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J Allergy Clin Immunol. 2007 Dec;120(6):1382-8. Epub 2007 Sep 24.

Impaired immune response to vaccinia virus inoculated at the site of cutaneous allergic inflammation.

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Department of Pediatrics, Division of Allergy and Immunology, Children's Hospital, Harvard Medical School, Boston, MA, USA.



Patients with atopic dermatitis (AD) exposed to the vaccinia virus (VV) smallpox vaccine have an increased risk of developing eczema vaccinatum.


To investigate the effects of local allergic skin inflammation on vaccinia immunity.


BALB/c mice were epicutaneously sensitized with ovalbumin (OVA) to induce allergic skin inflammation or with saline control, then inoculated with an attenuated VV strain by skin scarification or intraperitoneally. After 8 days, serum IgG anti-VV and cytokine secretion by splenocytes were measured.


Mice inoculated with VV at sites of epicutaneous sensitization with OVA, but not control mice inoculated at saline exposed sites, developed satellite pox lesions and had impaired secretion of T(H)1 cytokines in response to VV, decreased VV specific serum IgG(2a), increased VV specific serum IgG(1), and impaired upregulation of IFN-alpha, but not the cathelicidin-related antimicrobial peptide, at the infection site. The VV immune response of OVA-sensitized mice inoculated with VV at distant skin sites or intraperitoneally was normal.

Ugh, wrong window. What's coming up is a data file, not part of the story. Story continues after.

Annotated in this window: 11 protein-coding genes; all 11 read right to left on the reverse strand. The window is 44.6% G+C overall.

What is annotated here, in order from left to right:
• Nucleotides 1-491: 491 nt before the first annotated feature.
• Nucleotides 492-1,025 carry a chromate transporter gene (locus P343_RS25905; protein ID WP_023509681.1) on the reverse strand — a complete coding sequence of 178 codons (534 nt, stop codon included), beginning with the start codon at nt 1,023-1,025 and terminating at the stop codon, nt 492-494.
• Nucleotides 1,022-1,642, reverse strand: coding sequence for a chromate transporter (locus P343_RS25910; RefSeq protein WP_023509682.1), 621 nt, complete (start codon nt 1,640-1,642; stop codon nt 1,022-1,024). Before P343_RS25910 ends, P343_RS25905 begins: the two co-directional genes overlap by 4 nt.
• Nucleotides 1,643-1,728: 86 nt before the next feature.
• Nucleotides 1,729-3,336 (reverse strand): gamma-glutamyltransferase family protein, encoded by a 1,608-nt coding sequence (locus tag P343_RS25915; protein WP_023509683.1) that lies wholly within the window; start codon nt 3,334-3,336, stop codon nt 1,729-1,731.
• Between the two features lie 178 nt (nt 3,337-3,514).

Local immune dysregulation at sites of allergic skin inflammation underlies the impaired T(H)1 immune response to VV introduced at these sites and the increased susceptibility to develop satellite pox lesions, a characteristic of eczema vaccinatum in patients with AD.


In a mouse model of AD, inoculation of VV at inflamed skin sites is associated with increased numbers of satellite pox lesions and an abnormal immune response to the virus. This may contribute to the susceptibility of patients with AD to virus dissemination after smallpox vaccination.

[Indexed for MEDLINE]

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